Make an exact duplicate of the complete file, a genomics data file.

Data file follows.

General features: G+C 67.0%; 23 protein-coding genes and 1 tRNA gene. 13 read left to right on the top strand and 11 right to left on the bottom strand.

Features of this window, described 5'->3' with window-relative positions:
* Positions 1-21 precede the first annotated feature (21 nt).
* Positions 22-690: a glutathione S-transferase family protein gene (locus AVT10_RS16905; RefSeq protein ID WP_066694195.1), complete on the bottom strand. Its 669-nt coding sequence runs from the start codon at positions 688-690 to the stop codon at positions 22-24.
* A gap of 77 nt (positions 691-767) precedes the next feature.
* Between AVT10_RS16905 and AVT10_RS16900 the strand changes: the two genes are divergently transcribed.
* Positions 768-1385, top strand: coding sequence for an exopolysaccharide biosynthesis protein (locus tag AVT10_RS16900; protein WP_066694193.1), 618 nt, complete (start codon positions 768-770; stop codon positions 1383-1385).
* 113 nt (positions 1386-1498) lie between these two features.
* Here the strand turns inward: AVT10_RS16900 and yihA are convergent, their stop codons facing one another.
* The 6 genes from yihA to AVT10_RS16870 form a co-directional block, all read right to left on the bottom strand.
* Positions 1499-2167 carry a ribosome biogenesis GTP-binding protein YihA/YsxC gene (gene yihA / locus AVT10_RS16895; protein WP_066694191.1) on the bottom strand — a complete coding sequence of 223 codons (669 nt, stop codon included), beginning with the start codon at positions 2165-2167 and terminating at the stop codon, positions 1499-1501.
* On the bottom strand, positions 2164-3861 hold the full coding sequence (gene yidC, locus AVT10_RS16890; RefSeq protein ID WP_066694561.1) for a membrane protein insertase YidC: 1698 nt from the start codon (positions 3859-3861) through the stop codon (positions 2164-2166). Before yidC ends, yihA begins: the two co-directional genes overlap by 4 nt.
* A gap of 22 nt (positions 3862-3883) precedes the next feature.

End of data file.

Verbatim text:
General features: G+C 67.0%; 23 protein-coding genes and 1 tRNA gene. 13 read left to right on the top strand and 11 right to left on the bottom strand.

Features of this window, described 5'->3' with window-relative positions:
* Positions 1-21 precede the first annotated feature (21 nt).
* Positions 22-690: a glutathione S-transferase family protein gene (locus AVT10_RS16905; RefSeq protein ID WP_066694195.1), complete on the bottom strand. Its 669-nt coding sequence runs from the start codon at positions 688-690 to the stop codon at positions 22-24.
* A gap of 77 nt (positions 691-767) precedes the next feature.
* Between AVT10_RS16905 and AVT10_RS16900 the strand changes: the two genes are divergently transcribed.
* Positions 768-1385, top strand: coding sequence for an exopolysaccharide biosynthesis protein (locus tag AVT10_RS16900; protein WP_066694193.1), 618 nt, complete (start codon positions 768-770; stop codon positions 1383-1385).
* 113 nt (positions 1386-1498) lie between these two features.
* Here the strand turns inward: AVT10_RS16900 and yihA are convergent, their stop codons facing one another.
* The 6 genes from yihA to AVT10_RS16870 form a co-directional block, all read right to left on the bottom strand.
* Positions 1499-2167 carry a ribosome biogenesis GTP-binding protein YihA/YsxC gene (gene yihA / locus AVT10_RS16895; protein WP_066694191.1) on the bottom strand — a complete coding sequence of 223 codons (669 nt, stop codon included), beginning with the start codon at positions 2165-2167 and terminating at the stop codon, positions 1499-1501.
* On the bottom strand, positions 2164-3861 hold the full coding sequence (gene yidC, locus AVT10_RS16890; RefSeq protein ID WP_066694561.1) for a membrane protein insertase YidC: 1698 nt from the start codon (positions 3859-3861) through the stop codon (positions 2164-2166). Before yidC ends, yihA begins: the two co-directional genes overlap by 4 nt.
* A gap of 22 nt (positions 3862-3883) precedes the next feature.